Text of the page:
The development of pesticide resistance in arthropod pests, plant pathogens and weeds can be viewed and studied from two contrasting perspectives. At a fundamental level, resistance provides an almost ideal example of adaptation to withstand severe environmental stress. Population geneticists, biochemists and, most recently, molecular biologists have cast considerable light on the nature of this adaptation in diverse taxonomic groups, and on factors determining its selection and spread within and between populations. Unlike most evolutionary phenomena, however, resistance is also of immediate practical and economic significance. Not only has the number of resistant species continued to increase inexorably, but there has been an alarming increase in the severity and extent of some resistance problems. Cases of organisms resisting virtually all available pesticides are by no means uncommon, and pose a formidable challenge in view of present difficulties in discovering and developing novel chemicals. Although most occurrences of resistance were initially monofactorial, resistance now frequently involves a suite of coexisting mechanisms that protect organisms against the same or different pesticide groups, and may even predispose them to resist new, as yet unused chemicals.
Monitoring Methods and Field Results.- Monitoring Fungicide Resistance: Purposes, Procedures and Progress.- Role of Mutation and Migration in the Evolution of Insecticide Resistance in the Mosquito Culex pipiens.- Herbicide Resistance in the Weed Alopecurus myosuroides (Black-Grass): The Current Situation.- Strategies and Evaluation.- IRAC Fruit Crops Working Group Spider Mite Resistance Management Strategy.- Fungicide Resistance Strategies in Winter Wheat in the Netherlands.- Evolution and Management of Resistance in the Colorado Potato Beetle, Leptinotarsa decemlineata.- Multiple Herbicide Resistance in Annual Ryegrass (Lolium rigidum): A Driving Force for the Adoption of Integrated Weed Management.- Management of Insecticide Resistance in Heliothis armigera in Australia: Ecological and Chemical Countermeasures.- Resistance to Phenylamide Fungicides: Strategies and their Evaluation.- The International Organization for Resistant Pest Management (IRPM): A Fresh Collaborative Approach.- Simulation and Prediction.- What Do We Really Know About Management of Insecticide Resistance?.- How Does Spatial Structure in Populations Affect the Spread of Fungicide Resistance?.- Modelling Herbicide Resistance: A Study of Ecological Fitness.- Analysis of Insecticide Resistance in the Whitefly, Bemisia tabaci.- Negative Cross-Resistance in Fungicides: From the Laboratory to the Field.- Mechanisms of Resistance.- The Contribution of Genetic Studies to Understanding Fungicide Resistance..- Mechanisms of Resistance to Herbicides.- Mechanisms of Resistance to Fungicides.- Voltage-Dependent Sodium Channels in Susceptible and Pyrethroid-Resistant Drosophila Strains.- Insecticide Resistance by Gene Amplification in Myzus persicae.- Biochemical Mechanisms of Resistance to Photosystem II Herbicides.- Future Trends.- Molecular Biology and Diagnostics in Disease Control.- Insect Resistance to Biotechnology Products: An Overview of Research and Possible Management Strategies.- The Needs for New Herbicide-Resistant Crops..- Bioherbicides: Their Role in Tomorrow's Agriculture.- Genetic Engineering of Predators and Parasitoids for Pesticide Resistance.- Potential New Sites for Fungicides.- Potential for Synergising Herbicides through Modification of Metabolism.- Potential of Novel Chemical Approaches for Overcoming Insecticide Resistance.- Index of Contributors.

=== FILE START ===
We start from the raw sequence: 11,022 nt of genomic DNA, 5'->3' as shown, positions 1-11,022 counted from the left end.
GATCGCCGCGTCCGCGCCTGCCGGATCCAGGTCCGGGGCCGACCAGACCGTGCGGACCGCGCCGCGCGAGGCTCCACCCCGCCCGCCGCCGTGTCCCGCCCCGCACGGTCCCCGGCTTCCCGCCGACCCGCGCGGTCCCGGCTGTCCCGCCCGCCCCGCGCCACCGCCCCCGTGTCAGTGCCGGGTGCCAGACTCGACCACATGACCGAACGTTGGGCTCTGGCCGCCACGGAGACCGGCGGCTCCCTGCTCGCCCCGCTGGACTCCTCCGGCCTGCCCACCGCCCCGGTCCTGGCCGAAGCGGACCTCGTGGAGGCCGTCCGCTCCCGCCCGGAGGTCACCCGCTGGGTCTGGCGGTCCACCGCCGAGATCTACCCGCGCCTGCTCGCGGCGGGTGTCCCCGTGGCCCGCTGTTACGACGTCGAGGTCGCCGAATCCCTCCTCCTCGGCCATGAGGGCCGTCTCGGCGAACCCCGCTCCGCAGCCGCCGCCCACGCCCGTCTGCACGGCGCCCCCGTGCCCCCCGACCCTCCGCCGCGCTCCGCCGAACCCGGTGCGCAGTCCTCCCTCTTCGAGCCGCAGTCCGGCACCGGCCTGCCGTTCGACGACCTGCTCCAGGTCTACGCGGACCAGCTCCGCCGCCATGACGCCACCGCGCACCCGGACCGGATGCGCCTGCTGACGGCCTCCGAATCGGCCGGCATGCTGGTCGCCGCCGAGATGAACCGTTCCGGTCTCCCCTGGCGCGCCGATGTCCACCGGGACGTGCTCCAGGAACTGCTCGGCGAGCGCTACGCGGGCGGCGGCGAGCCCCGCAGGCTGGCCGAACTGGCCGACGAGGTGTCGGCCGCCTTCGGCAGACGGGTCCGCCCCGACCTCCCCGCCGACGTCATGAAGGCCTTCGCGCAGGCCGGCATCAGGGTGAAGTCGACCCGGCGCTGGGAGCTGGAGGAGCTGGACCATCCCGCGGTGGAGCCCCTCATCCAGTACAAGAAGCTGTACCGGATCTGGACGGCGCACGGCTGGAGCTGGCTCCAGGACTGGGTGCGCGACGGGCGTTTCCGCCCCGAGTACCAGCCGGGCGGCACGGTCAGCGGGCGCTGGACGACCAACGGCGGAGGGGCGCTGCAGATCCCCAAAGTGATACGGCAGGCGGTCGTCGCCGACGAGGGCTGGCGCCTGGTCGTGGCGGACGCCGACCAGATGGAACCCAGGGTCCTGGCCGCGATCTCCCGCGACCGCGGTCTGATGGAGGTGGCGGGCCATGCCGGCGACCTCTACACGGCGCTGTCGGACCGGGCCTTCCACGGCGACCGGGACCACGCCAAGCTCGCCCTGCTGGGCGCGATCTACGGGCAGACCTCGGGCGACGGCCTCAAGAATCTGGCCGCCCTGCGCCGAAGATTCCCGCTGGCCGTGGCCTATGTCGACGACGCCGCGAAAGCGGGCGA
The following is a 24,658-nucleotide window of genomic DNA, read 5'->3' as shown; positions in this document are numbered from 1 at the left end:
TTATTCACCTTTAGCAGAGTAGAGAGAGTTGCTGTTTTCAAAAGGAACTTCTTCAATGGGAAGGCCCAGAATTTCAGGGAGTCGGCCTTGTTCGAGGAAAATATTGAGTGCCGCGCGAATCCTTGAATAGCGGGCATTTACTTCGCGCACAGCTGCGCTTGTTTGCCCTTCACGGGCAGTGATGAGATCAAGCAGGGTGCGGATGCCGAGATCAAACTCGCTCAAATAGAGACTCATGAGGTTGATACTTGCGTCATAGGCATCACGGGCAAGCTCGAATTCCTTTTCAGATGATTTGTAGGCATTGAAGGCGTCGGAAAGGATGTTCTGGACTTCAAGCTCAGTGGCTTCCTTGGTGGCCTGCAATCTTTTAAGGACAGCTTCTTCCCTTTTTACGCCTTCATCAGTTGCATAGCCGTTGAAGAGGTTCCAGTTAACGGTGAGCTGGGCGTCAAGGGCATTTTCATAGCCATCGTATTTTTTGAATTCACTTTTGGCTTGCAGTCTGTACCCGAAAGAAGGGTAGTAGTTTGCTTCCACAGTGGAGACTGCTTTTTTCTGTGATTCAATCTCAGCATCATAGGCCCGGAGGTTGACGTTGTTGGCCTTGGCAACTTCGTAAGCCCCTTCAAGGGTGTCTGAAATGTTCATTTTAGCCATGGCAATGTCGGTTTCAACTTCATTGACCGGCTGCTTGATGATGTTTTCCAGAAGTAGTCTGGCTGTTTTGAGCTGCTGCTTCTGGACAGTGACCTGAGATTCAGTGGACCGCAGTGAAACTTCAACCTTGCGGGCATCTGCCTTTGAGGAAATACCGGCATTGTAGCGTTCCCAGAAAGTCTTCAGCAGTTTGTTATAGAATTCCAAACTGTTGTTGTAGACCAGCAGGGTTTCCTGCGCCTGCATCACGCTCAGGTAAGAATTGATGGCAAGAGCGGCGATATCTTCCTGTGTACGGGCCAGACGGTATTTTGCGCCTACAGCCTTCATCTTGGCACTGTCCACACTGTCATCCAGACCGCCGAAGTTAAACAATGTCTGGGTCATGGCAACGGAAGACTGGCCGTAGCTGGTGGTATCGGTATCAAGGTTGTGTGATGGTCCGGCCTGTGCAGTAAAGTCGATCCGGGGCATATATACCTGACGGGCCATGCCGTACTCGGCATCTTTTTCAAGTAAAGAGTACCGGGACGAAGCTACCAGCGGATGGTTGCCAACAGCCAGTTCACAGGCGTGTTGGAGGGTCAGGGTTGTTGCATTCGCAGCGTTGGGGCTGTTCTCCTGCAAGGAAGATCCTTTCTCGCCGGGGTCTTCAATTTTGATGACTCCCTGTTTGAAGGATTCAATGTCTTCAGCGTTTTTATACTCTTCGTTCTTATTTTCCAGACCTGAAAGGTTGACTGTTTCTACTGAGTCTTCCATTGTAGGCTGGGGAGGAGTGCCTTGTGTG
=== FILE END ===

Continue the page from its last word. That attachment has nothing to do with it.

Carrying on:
Series: Achievements & Developments in Combating Pesticide Resistanc
Number Of Pages: 367
Publisher: Kluwer Academic Publishers Group
Country of Publication: GB
Dimensions (cm): 24.38 x 16.87
Weight (kg): 0.74